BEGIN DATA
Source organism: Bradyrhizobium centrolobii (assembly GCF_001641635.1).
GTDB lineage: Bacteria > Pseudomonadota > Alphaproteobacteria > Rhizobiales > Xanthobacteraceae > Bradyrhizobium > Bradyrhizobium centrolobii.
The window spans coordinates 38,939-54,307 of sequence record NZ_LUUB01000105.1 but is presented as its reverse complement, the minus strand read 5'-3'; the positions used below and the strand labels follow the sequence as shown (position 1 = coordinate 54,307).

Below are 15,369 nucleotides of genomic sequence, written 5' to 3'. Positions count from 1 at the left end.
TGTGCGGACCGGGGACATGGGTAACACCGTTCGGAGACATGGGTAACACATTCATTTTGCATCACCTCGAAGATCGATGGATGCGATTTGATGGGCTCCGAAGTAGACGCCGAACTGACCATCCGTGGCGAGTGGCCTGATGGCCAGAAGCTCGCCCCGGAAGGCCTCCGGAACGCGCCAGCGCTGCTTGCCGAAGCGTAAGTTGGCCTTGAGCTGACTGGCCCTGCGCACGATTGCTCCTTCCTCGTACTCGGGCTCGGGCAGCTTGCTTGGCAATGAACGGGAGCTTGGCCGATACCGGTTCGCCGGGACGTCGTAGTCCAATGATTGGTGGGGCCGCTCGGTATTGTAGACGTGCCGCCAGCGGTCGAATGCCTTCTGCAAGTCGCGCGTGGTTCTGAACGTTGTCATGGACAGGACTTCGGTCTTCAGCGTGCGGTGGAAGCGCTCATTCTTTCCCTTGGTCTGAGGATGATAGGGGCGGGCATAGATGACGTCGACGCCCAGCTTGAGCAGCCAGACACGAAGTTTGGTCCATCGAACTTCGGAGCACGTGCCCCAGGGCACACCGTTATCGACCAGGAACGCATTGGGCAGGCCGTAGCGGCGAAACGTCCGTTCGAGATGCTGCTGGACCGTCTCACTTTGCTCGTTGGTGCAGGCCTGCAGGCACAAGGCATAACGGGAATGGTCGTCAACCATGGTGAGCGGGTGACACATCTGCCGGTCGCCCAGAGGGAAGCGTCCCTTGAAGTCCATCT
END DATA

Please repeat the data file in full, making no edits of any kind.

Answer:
Source organism: Bradyrhizobium centrolobii (assembly GCF_001641635.1).
GTDB lineage: Bacteria > Pseudomonadota > Alphaproteobacteria > Rhizobiales > Xanthobacteraceae > Bradyrhizobium > Bradyrhizobium centrolobii.
The window spans coordinates 38,939-54,307 of sequence record NZ_LUUB01000105.1 but is presented as its reverse complement, the minus strand read 5'-3'; the positions used below and the strand labels follow the sequence as shown (position 1 = coordinate 54,307).

Below are 15,369 nucleotides of genomic sequence, written 5' to 3'. Positions count from 1 at the left end.
TGTGCGGACCGGGGACATGGGTAACACCGTTCGGAGACATGGGTAACACATTCATTTTGCATCACCTCGAAGATCGATGGATGCGATTTGATGGGCTCCGAAGTAGACGCCGAACTGACCATCCGTGGCGAGTGGCCTGATGGCCAGAAGCTCGCCCCGGAAGGCCTCCGGAACGCGCCAGCGCTGCTTGCCGAAGCGTAAGTTGGCCTTGAGCTGACTGGCCCTGCGCACGATTGCTCCTTCCTCGTACTCGGGCTCGGGCAGCTTGCTTGGCAATGAACGGGAGCTTGGCCGATACCGGTTCGCCGGGACGTCGTAGTCCAATGATTGGTGGGGCCGCTCGGTATTGTAGACGTGCCGCCAGCGGTCGAATGCCTTCTGCAAGTCGCGCGTGGTTCTGAACGTTGTCATGGACAGGACTTCGGTCTTCAGCGTGCGGTGGAAGCGCTCATTCTTTCCCTTGGTCTGAGGATGATAGGGGCGGGCATAGATGACGTCGACGCCCAGCTTGAGCAGCCAGACACGAAGTTTGGTCCATCGAACTTCGGAGCACGTGCCCCAGGGCACACCGTTATCGACCAGGAACGCATTGGGCAGGCCGTAGCGGCGAAACGTCCGTTCGAGATGCTGCTGGACCGTCTCACTTTGCTCGTTGGTGCAGGCCTGCAGGCACAAGGCATAACGGGAATGGTCGTCAACCATGGTGAGCGGGTGACACATCTGCCGGTCGCCCAGAGGGAAGCGTCCCTTGAAGTCCATCT